By IMF Communications Department
- IMF team reaches a staff level agreement with the Barbadian authorities on the seventh and final review of Barbados’ Economic Recovery and Transformation program (BERT) supported by the Extended Fund Facility.
- Despite a challenging global economic environment, Barbados continues to make good progress in implementing its ambitious economic reform program.
BRIDGETOWN, Barbados – At the request of the government of Barbados, an International Monetary Fund (IMF) team led by Bert van Selm conducted a mission between May 9-13, 2022 to discuss the implementation of Barbados’ Economic Recovery and Transformation (BERT) plan, supported by the IMF under the Extended Fund Facility (EFF).
To summarize the mission’s findings, Van Selm made the following statement:
“Following productive discussions, the IMF team and the Barbadian authorities reached a staff-level agreement on the completion of the seventh and final review under the EFF arrangement. The agreement is subject to approval by the IMF executive board, which is expected to consider the review in June. Upon completion of the review, SDR 17 million (or about US$23 million) will be made available to Barbados.
“Economic activity in Barbados is starting to recover from the COVID-19 shock. Tourism came to a virtual standstill in April 2020, and the economy contracted by 14 percent in 2020. A gradual economic recovery started in 2021 and gained momentum in recent months, with tourism now just over 50 percent of pre-pandemic levels. Risks to the outlook remain elevated, with higher global food and fuel prices starting to push up inflation in Barbados.
“In this very challenging environment, Barbados continues to make good progress in implementing its ambitious and comprehensive economic reform program. All quantitative targets for end-December 2021 and end-March 2022 under the EFF were met. International reserves, which reached a low of US$220 million (5-6 weeks of import coverage) in May 2018, are now at a comfortable level of US$1.5 billion. The government took initiatives to facilitate renewable energy projects and adopted regulations for a procedural fiscal rule, while the customs department took steps to improve trade facilitation and risk management.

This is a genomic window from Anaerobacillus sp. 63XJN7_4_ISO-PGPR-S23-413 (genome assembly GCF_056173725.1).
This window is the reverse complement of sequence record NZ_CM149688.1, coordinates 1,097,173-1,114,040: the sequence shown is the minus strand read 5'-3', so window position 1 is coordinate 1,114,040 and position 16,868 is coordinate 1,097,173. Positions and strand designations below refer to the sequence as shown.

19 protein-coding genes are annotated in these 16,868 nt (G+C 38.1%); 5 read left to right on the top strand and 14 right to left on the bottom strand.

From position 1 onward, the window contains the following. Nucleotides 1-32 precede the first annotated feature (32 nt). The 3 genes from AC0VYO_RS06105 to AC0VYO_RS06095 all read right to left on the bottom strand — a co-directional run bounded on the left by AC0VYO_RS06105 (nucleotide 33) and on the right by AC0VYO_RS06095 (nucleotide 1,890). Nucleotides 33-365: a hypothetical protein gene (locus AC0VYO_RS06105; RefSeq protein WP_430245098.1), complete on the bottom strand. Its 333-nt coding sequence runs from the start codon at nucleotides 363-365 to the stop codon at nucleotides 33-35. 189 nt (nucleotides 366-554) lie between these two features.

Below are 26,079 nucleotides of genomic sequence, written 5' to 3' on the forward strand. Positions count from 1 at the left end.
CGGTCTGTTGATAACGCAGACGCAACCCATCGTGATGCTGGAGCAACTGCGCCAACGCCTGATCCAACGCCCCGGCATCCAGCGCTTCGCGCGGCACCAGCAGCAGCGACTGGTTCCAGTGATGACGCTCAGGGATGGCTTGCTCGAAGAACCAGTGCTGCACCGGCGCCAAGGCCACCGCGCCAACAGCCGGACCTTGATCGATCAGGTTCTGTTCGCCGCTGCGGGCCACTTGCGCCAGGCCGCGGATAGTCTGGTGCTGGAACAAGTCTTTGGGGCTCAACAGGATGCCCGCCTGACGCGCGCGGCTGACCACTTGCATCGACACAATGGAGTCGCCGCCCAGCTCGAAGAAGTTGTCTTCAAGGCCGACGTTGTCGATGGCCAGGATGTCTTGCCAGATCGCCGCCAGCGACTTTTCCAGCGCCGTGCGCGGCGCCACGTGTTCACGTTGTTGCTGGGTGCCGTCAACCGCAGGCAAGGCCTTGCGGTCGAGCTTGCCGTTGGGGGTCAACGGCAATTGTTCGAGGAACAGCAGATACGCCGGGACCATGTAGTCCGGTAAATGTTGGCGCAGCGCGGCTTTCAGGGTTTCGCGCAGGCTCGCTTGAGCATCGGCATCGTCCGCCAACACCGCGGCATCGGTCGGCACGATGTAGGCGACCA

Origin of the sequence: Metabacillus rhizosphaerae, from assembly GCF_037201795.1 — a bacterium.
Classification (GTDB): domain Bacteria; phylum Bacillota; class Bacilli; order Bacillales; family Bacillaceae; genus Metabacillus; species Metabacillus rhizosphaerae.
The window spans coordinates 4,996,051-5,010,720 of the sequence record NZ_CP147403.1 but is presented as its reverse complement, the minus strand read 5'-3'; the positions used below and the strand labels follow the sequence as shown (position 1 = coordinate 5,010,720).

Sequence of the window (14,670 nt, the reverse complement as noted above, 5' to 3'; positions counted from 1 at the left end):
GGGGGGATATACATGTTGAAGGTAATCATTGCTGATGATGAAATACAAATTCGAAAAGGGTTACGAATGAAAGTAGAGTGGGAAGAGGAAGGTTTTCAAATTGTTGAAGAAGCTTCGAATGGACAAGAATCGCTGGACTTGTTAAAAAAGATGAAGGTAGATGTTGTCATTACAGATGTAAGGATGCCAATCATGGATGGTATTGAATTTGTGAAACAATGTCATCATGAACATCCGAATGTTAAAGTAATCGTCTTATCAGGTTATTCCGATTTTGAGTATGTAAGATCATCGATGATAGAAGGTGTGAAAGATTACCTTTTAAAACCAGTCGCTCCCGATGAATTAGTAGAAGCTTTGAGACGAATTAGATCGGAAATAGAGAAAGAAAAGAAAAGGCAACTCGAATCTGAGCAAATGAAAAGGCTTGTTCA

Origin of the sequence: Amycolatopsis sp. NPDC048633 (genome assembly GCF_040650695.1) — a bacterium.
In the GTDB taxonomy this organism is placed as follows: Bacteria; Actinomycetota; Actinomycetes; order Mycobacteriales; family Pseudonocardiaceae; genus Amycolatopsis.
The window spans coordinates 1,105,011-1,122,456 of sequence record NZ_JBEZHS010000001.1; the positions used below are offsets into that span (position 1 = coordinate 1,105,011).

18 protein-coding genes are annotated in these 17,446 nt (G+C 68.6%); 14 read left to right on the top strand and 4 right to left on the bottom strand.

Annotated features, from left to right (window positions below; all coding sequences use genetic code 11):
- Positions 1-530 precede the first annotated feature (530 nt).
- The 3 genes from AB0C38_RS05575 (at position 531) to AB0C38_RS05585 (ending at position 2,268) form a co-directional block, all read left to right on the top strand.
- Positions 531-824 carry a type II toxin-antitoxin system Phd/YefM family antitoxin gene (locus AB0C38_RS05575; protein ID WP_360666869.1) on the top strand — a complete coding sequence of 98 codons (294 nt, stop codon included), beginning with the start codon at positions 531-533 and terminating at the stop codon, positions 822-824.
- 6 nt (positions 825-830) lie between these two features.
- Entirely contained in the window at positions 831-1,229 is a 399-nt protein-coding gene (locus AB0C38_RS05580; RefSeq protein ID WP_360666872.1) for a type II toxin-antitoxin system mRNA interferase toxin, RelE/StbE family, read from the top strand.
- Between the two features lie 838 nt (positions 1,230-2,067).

“Progress in restoring macroeconomic stability prior to the onset of the COVID-19 pandemic facilitated a countercyclical fiscal policy response in FY2020/21 and FY2021/22. Barbados recorded a primary deficit of 1 percent of GDP for FY2021/22, unchanged from FY2020/21. The expenditure envelope included funds for COVID-related expenditures as well as housing reconstruction for the most vulnerable in the aftermath of hurricane Elsa. For FY2022/23, the authorities are targeting a primary surplus of 1 percent of GDP, with revenue projections premised on a continued recovery in tourism. The authorities remain firmly committed to reducing public debt over time.
“The team would like to thank the authorities and the technical team for their openness and candid discussions.”